Between triviality and redundancy: evidence from Korean for the ban on CP conjunction
Tanya Bondarenko
February 2024

In many languages, conjunction of embedded CPs obligatorily takes wide scope with respect to the embedding verb (Bassi and Bondarenko 2021; Bjorkman 2013; Szabolcsi 1997, 2016). With the data from embedded conjunction in Korean, this paper argues that the impossibility of narrow scope stems from the fact that true intersective conjunction of embedded CPs is impossible in natural languages. I propose that the functional elements at the left periphery of embedded clauses have meanings which make intersective conjunction of embedded CPs always either logically trivial or redundant, leading to ungrammaticality of sentences containing it. Strings of the form 'V(erb) CP and CP' on this view arise when the sentence involves conjunction of higher constituents (e.g., conjunction of matrix VPs) followed by ellipsis, which leads to the obligatory wide scope. While Korean data provides support for the general approach to the wide scope of embedded CP conjunction proposed in (Bassi and Bondarenko 2021), according to which semantics of displacement in clausal embedding is making true CP conjunction illicit, it also calls for its refinement. Comparing clauses that combine with two kinds of nouns (nouns like cwucang 'claim' and nouns like sanghwang 'situation') suggests that complementizers are not the elements that introduce displacement, and thus equality semantics of displacement is not sufficient to explain all instances of the ban on embedded CP conjunction. I propose that complementizers introduce exemplification (Kratzer 1989, 2020) into the meanings of embedded clauses, which rules out intersective conjunction of embedded clauses whose meanings do not involve displacement.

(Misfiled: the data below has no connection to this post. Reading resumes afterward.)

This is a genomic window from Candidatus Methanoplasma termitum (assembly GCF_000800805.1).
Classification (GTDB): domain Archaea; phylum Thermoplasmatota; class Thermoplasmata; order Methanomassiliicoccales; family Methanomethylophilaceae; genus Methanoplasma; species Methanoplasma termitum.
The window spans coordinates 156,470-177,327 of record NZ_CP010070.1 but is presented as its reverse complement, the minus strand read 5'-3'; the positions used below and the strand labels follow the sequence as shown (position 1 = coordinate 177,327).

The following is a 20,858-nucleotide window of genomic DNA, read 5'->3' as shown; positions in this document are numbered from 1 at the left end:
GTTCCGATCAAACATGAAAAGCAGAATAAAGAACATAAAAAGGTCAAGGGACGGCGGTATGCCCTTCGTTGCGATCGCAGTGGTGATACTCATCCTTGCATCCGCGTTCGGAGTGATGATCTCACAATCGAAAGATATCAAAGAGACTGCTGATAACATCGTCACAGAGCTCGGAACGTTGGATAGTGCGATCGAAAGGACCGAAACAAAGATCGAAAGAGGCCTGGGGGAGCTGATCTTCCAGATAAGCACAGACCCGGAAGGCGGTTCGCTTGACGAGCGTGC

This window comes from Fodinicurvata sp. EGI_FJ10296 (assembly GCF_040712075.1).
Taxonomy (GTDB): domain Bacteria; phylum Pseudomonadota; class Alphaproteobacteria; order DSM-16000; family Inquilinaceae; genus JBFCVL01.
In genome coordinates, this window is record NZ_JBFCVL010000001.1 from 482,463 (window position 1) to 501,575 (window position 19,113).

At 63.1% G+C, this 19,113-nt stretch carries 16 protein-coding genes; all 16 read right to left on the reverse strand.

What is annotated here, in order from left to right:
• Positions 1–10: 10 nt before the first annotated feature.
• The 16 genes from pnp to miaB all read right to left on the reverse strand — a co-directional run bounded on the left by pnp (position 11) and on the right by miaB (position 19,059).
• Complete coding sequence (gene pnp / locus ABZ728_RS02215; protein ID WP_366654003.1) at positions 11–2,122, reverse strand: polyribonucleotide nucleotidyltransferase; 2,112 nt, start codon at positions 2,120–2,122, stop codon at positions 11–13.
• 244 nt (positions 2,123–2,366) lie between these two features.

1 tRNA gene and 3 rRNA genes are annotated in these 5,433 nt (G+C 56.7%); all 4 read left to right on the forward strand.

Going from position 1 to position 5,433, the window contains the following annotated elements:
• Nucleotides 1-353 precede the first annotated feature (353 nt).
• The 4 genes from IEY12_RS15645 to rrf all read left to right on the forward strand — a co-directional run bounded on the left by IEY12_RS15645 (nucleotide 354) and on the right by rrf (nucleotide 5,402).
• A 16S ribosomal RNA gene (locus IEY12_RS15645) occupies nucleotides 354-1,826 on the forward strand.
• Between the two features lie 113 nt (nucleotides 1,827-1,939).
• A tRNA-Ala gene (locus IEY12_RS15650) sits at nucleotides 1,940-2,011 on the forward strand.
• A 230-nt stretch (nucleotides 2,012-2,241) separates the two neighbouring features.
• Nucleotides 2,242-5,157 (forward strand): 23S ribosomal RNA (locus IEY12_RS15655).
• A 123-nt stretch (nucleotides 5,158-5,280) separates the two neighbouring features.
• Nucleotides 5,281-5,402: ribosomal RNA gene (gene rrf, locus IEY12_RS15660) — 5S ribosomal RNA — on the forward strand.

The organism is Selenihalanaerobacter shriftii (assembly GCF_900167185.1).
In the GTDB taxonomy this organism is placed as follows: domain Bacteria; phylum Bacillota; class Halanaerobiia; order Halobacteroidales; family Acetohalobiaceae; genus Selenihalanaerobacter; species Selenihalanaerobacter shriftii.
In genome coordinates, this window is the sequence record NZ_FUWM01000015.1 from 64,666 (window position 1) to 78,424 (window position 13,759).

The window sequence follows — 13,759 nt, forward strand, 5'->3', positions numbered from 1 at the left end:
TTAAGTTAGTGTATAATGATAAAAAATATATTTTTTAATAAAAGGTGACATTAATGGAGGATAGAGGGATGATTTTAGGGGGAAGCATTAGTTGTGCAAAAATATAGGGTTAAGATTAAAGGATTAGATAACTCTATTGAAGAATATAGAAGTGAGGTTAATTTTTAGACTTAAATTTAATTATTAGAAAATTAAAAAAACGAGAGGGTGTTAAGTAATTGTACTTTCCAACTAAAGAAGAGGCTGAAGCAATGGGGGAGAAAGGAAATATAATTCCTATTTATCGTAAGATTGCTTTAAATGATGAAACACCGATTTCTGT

Format: [ pdf ]
Reference: lingbuzz/007884
(please use that when you cite this article)
Published in: under review at NLLT
keywords: clausal embedding, korean, conjunction, triviality, redundancy, semantics, syntax
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